The private hospital I went to yesterday did mention the possibility of needing this, but at the time it wasn’t deemed imperative since I thought I’d had the full immunizations prior. Regardless, they didn’t have that shot available because it’s very expensive, and since thousands of people die every year from dog bites, they only stock the antibody at the Government Hospital, which is where they referred me if I wanted it. And of course it’s hit or miss as to whether that hospital will actually have the antibody in stock because of all the bites they treat.
Despite the 12 hour time difference I was able to consult with my brother (who happens to be an infectious disease doctor) via online messenger, and we discern that because I don’t seem to have been previously immunized, it’s absolutely imperative I get the immunoglobulin shot… so at 6am, despite my reservations about public healthcare in India, I make my way to the Government Hospital.
I last about 15 minutes inside… making my way through tiny, filthy rooms filled with literally hundreds of bleeding, sick and injured people laying on the floor, on dirty stretchers etc, being ignored by virtually everyone despite my repeated attempts at trying to figure out the system. I even find and enter a room with a hand-scribbled sign on the door that says “dog bites” but despite my plea for help, they shoo me out and point to another room… a place, I assume, to somehow get in line (there is no “line” in a room packed to the gills,) but at this juncture I decide I have better chances of staying healthy with rabies than getting treatment here. The reality of this place was nothing short of tragic and frankly, pretty frightening.
Discouraged, I leave and decide to attempt another private hospital nearby, since I really need this shot… but unfortunately I get the same story as yesterday… they don’t keep immunoglobulin in stock, and they tell me to go to the place I just came from.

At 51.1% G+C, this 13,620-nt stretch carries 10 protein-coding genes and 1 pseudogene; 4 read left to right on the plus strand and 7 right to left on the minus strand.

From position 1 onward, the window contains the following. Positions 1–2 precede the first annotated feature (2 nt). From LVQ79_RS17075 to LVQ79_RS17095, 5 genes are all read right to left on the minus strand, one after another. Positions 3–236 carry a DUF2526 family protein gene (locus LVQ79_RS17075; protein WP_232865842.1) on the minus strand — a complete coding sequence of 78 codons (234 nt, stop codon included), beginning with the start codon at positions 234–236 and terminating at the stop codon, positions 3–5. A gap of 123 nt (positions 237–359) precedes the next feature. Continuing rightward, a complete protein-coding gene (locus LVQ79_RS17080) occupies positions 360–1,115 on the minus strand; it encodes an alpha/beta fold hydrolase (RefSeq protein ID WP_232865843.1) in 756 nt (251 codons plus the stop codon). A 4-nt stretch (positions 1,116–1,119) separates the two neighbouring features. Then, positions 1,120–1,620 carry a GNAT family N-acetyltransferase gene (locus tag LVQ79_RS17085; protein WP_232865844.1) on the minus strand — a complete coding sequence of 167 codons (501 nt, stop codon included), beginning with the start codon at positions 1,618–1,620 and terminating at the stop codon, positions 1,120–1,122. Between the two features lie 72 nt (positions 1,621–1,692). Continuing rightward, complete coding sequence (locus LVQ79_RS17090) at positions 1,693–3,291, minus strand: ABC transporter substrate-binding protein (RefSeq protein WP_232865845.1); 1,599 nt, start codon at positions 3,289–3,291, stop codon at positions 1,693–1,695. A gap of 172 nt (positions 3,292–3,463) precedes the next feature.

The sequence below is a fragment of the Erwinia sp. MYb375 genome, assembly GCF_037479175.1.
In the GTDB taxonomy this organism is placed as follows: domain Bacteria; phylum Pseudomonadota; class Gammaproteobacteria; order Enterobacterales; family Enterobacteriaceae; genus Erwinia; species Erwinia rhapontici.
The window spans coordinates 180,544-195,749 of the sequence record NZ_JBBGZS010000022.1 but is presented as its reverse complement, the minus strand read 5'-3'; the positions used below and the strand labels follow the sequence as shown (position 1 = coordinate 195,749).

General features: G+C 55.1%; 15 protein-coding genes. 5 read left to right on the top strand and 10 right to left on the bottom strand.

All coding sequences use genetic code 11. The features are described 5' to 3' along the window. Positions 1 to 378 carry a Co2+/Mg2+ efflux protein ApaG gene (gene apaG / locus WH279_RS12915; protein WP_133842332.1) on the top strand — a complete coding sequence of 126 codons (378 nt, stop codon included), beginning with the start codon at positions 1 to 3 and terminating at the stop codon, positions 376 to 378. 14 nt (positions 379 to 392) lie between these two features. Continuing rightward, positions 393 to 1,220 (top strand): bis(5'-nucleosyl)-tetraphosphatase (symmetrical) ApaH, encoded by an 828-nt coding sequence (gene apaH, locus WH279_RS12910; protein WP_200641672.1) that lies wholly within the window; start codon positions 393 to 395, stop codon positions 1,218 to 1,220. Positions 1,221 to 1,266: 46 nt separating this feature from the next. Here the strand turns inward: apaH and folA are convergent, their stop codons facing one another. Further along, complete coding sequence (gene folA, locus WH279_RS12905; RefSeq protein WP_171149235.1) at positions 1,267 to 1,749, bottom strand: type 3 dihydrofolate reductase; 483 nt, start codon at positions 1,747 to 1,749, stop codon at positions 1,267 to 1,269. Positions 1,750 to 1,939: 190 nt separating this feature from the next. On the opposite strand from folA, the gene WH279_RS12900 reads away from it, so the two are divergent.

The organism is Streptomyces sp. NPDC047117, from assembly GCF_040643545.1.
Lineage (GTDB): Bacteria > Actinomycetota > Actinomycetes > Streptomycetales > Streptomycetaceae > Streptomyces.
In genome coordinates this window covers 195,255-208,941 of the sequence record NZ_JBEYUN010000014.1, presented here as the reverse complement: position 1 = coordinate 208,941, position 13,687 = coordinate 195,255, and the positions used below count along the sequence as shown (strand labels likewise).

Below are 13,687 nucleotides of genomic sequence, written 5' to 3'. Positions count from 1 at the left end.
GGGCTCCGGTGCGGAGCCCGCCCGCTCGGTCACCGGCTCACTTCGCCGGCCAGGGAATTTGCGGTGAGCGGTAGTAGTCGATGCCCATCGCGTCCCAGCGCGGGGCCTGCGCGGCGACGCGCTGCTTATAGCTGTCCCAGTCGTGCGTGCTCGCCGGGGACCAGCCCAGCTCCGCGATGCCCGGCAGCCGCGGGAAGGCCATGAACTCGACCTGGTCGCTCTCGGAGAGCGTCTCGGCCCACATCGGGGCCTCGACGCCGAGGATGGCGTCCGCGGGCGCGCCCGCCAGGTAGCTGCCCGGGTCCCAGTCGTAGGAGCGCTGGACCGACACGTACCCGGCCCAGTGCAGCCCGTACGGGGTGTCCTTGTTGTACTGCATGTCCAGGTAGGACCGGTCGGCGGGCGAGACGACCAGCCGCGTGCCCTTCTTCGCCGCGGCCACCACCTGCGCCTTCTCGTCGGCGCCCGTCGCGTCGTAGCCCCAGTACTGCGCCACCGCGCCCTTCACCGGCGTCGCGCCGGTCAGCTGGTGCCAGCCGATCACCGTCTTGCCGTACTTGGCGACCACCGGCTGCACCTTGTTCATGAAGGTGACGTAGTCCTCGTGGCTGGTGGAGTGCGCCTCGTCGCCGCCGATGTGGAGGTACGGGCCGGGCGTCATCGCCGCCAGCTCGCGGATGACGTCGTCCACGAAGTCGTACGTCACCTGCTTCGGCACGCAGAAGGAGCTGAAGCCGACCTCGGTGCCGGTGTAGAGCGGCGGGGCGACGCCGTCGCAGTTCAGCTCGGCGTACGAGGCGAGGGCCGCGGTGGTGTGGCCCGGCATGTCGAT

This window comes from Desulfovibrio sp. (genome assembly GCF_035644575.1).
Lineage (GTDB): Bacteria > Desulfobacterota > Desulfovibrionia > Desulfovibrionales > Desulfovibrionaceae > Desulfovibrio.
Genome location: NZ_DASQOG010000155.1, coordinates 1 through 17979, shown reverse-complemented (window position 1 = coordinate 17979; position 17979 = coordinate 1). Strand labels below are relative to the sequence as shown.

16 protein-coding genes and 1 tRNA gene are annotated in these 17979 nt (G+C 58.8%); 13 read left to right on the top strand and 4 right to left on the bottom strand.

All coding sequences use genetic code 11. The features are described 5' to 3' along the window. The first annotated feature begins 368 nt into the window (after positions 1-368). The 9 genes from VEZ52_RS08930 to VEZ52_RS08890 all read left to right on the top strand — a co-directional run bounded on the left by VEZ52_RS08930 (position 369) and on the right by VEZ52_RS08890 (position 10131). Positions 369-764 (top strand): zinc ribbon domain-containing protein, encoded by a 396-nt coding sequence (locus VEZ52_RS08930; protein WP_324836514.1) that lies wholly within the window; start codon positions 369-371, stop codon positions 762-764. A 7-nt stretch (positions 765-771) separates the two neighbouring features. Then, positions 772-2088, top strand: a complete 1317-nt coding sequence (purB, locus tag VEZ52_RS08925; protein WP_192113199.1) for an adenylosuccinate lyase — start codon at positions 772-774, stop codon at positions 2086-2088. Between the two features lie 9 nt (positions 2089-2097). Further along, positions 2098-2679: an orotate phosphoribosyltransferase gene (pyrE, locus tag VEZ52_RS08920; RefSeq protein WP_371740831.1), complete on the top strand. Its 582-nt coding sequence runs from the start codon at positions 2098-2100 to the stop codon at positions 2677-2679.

I have become a very strong woman and can roll with a lot of poor circumstance, but at this point, exhausted and in pain, knowing I wasn’t going to get the shot I needed, I pretty much lost all composure. Luckily, I was able to reach my brother via phone and he reassured me that as long as I seek medical attention the moment I get home, the treatment should be effective and I should be fine.
Meanwhile, no one at the initial hospital had mentioned antibiotics for the wound itself, which at this point wasn’t looking so good and had been lightly but steadily bleeding for the last 24 hours. My brother advised me to try and get some antibiotics right away, and at least that part was easy… pharmacies are everywhere, no prescription is needed and I was able to get a course of doxycycline for about $2, making me extremely grateful for small wins.
Travel in general, but my trip to an Indian public hospital in particular, makes me see with great clarity the abundant privilege I have now and have had for my entire life. While I have (understandably) complained about the sad state of our public healthcare system at home, this experience and subsequent shift in perspective suddenly fills me with extreme gratitude. Yes, I am upset and a little worried for my own health, but my heart aches deeply for the sick and infirm in countries like this. I will eventually get the treatment I need, but it’s safe to say that most of these people cannot say the same… and that fills me with deep sadness.
I had a busy 36 hours of things to see in Delhi as my final leg of the trip, but unfortunately I had to abandon all plans in lieu of seeking medical care and resting my painful leg. This has been a tragic end to an incredible month-long journey, but despite my exhaustion and the decline in my morale, I know this will in no way quell my overall adventurous spirit.
I leave for home very early tomorrow morning, and all I really want right now is to just get there safely and get the medical care I need. I am doing my best to remain positive though, and I am extremely grateful for all the people who have given me moral support across the wires. I know one day the pain and emotion will dissipate, and this will make a really great story.
Meanwhile, I do still have one final post on Jodhpur coming up, which despite how my time there ended, makes me very happy, as I loved that city very much. Stay tuned..